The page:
Lindbergh Superintendent Sandfort to step down in June ’08

Jim Sandfort

Jim Sandfort


Jim Sandfort has never sought the limelight since he first became superintendent of the Lindbergh School District in 1991, preferring to lead quietly by example as students have excelled academically and the district has achieved financial stability.

As the district announced Friday that Sandfort will retire at the end of the 2007-2008 school year, he characteristically chose to downplay the news.

“The district will do just fine. It’s never about the superintendent,” he told the Call. “We’ve got a great leadership team in place in Lindbergh, and transitions are just another part of life and it’s time for a transition to be made in a couple of years. The board’s got 24 months and we wanted to be sure that it was done right. So they’ve got a kind of an opportunity here to take all the time in the world that they need and structure the transition the way that they would like for it to be structured.”

Sandfort, 62, emphasized that he wants to get past the announcement of his upcoming retirement and get back to work, focusing on the education of children. In fact, he believes the next two years will be the best of his tenure at Lindbergh.

“It’s still great. I’m not going to say the past tense. It’s just a retirement notice. It’s not an obituary notice,” the superintendent said. “We’ve got our two best years ahead of us here. If the next two years aren’t better than this current year, then we’re not stepping up and moving forward the way we’re supposed to be going. I anticipate the next two years will be filled with many exciting things for kids. Part of what I mentioned to staff in a memo I sent out today is this sort of ends all the speculation, all the questions and it allows us to get back to the business of working with and educating kids, which is the main focus. And that’s what it needs to be … My goal is to turn this into a non-event and move on and get back to work.”

Sandfort has extensive experience in school administration. Besides having the longest tenure in the same school district of any superintendent in St. Louis County, he served as an assistant superintendent for curriculum and instruction and administrative services at the Parkway School District for five years, as a high school principal in Shawnee Mission East High School in Kansas for 14 years and as an associate principal in instruction at Shawnee Mission South High School in Kansas for one year.

Asked why he made the decision, he said the time is right and two years will provide for a smooth transition in leadership.

“Well, two years is a nice break. One, because of age. I’ll be on the cusp of being 65 and also then I’m in a situation where — being a superintendent is really a lifestyle … it’s sort of time to ‘repurpose,”’ he said, noting his wife had retired a couple years ago.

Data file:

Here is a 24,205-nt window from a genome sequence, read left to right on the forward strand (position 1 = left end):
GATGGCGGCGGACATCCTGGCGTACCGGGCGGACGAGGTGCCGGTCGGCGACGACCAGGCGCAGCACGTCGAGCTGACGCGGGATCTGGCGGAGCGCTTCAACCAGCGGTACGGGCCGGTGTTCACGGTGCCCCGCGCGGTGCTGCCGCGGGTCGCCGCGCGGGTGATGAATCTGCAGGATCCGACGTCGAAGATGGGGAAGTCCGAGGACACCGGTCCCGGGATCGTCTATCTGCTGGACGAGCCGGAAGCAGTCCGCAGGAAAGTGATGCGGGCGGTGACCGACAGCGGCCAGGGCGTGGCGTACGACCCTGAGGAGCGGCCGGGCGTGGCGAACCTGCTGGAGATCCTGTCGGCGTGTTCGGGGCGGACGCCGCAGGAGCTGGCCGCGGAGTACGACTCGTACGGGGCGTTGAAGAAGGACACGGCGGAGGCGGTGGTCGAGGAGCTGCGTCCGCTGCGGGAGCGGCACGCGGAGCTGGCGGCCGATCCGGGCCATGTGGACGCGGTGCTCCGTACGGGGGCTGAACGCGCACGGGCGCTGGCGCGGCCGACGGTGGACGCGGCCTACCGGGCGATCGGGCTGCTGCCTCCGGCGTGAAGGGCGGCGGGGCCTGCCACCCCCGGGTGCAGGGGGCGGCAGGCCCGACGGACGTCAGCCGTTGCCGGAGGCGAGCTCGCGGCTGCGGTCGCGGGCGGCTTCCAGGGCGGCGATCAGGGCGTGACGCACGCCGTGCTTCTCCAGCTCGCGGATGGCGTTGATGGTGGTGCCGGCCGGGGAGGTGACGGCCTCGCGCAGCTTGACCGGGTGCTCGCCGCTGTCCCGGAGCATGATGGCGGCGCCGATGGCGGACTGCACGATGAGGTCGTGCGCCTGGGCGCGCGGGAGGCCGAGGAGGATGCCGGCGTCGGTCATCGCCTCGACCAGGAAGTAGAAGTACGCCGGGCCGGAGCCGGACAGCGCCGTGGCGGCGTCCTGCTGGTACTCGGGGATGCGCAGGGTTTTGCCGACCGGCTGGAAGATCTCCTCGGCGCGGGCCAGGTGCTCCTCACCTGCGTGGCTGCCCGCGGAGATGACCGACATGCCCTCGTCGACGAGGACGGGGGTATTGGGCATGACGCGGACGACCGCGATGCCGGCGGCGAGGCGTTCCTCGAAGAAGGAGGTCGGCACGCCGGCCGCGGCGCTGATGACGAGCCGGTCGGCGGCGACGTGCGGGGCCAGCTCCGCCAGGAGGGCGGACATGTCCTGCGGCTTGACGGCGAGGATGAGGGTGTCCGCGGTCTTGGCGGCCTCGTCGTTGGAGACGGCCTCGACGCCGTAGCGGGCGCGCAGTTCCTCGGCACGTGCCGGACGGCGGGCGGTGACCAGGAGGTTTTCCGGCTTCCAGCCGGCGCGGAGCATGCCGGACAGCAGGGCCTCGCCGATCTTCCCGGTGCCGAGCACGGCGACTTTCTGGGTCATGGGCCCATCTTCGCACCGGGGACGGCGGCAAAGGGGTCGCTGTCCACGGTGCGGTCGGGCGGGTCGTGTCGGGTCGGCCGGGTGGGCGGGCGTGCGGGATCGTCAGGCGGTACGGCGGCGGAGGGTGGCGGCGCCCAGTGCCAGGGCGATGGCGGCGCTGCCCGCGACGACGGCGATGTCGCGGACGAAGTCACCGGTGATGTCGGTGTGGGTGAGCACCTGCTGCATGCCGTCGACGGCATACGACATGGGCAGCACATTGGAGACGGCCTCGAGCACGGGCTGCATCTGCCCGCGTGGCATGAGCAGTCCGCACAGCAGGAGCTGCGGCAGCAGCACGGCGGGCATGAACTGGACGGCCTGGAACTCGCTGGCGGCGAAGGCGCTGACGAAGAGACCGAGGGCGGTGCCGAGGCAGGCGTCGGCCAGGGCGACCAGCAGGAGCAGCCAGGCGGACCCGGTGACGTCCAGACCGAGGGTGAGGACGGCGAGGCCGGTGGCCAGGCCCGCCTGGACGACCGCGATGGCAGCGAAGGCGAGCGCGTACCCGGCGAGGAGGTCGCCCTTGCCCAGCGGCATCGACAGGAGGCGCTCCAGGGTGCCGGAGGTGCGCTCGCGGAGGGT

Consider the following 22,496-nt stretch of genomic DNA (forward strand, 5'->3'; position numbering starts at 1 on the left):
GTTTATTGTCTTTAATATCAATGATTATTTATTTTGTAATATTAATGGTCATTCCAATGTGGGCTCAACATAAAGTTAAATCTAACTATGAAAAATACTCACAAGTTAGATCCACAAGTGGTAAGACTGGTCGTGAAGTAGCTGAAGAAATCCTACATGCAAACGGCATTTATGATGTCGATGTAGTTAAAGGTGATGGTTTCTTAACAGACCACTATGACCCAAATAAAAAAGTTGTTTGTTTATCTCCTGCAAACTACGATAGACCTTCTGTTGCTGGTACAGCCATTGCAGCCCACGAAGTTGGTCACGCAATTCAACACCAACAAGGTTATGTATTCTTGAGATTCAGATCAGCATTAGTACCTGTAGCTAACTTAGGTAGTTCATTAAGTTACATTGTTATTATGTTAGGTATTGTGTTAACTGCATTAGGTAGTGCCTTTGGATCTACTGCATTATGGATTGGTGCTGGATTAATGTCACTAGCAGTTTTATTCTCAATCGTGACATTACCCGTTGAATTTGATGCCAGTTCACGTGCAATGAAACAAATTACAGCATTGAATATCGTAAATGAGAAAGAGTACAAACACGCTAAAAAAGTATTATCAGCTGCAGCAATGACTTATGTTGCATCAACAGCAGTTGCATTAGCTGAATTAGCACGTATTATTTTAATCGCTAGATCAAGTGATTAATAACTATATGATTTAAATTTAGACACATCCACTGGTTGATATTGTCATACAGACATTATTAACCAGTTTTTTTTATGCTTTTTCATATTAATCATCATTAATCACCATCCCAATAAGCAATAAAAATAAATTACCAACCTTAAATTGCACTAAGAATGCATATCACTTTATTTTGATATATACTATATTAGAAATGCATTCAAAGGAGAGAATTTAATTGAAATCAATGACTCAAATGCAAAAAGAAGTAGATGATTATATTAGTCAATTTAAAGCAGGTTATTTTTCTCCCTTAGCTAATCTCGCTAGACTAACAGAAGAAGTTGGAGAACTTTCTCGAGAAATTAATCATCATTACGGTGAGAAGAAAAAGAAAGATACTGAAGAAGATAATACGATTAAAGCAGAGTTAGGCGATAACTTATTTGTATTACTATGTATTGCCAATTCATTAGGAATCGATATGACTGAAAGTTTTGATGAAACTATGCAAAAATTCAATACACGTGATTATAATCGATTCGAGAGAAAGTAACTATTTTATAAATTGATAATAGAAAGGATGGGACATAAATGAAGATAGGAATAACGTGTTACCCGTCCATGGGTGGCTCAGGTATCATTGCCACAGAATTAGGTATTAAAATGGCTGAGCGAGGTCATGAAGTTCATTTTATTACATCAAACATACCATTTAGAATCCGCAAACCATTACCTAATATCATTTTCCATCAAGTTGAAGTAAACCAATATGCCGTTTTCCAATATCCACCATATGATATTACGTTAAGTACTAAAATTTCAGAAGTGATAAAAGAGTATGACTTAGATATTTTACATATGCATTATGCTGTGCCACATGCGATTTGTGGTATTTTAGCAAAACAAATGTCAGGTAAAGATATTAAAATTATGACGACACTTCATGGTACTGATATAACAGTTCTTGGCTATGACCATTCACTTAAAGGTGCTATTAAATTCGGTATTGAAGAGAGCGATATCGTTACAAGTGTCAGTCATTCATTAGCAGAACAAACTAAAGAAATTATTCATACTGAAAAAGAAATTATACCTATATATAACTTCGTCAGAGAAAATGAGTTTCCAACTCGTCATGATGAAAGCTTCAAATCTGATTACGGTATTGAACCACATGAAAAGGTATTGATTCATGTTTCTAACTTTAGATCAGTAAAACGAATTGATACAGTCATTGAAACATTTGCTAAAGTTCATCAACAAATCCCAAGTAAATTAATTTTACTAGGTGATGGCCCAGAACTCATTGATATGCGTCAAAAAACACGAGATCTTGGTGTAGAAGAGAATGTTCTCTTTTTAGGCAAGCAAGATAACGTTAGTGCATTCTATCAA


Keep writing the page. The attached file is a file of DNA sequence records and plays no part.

“We have a heavy agenda ahead of us, and two years seemed to be a natural break. The major concern was how can we make the transition that, at some time, has to get done and provide the board with enough lead time to really make it a smooth transition in leadership? And 24 months seemed to be the right thing to do … So it seemed just to be the appropriate thing to do …”

Sandfort said he doesn’t have any regrets about accepting the superintendent’s post in 1991.

“I’d been asked early on in my career why did you choose to accept the position in the Lindbergh School District? I told folks immediately that the values held by the Board of Education and the priorities held by the Board of Education for doing the very best possible for students and for keeping youngsters at the center of all you do, I mean it’s right there on the emblem (the district logo) … the kids are at the center of everything we do in this school district,” he explained.

“When I was talking to the board in 1991, they were talking about learning, they were talking about student achievement and they were talking about putting students first, and when I talked to the staff members, that was all echoed in everyone I met with. I can honestly say that in the last 15 years, and I’m sure it’s going to hold true for the next two, that there has never been a board member with an agenda other than children in the Lindbergh School District,” Sandfort added.

During his tenure as superintendent, board members have held steadfast that they’ll do whatever it takes to help students gain the best education possible, he said.

For example, Sandfort said board members have wrestled with philosophic issues surrounding cuts and reductions and they have always decided that if reductions are necessary, they will impact the classroom last. Furthermore, the board also has adhered to the financial philosophy of spending only what is needed, he said.

“… Those mirror my priorities, and so when the board asked: ‘Do you want to continue on for another contract extension?” The answer is: ‘Why wouldn’t I?”’ he recalled.

Sandfort said he looks for continued academic success by Lindbergh students over the next two years.

“… It’s two years too soon to do a retrospective on anything. I would hope that in two years from now, people will be able to look back and say: ‘Wow. If you thought the first 15 were great, these last two have been spectacular because if they aren’t, then something has gone wrong.”

He added, “It’s not about me as superintendent. It’s really all about the kids. It’s always been that way …”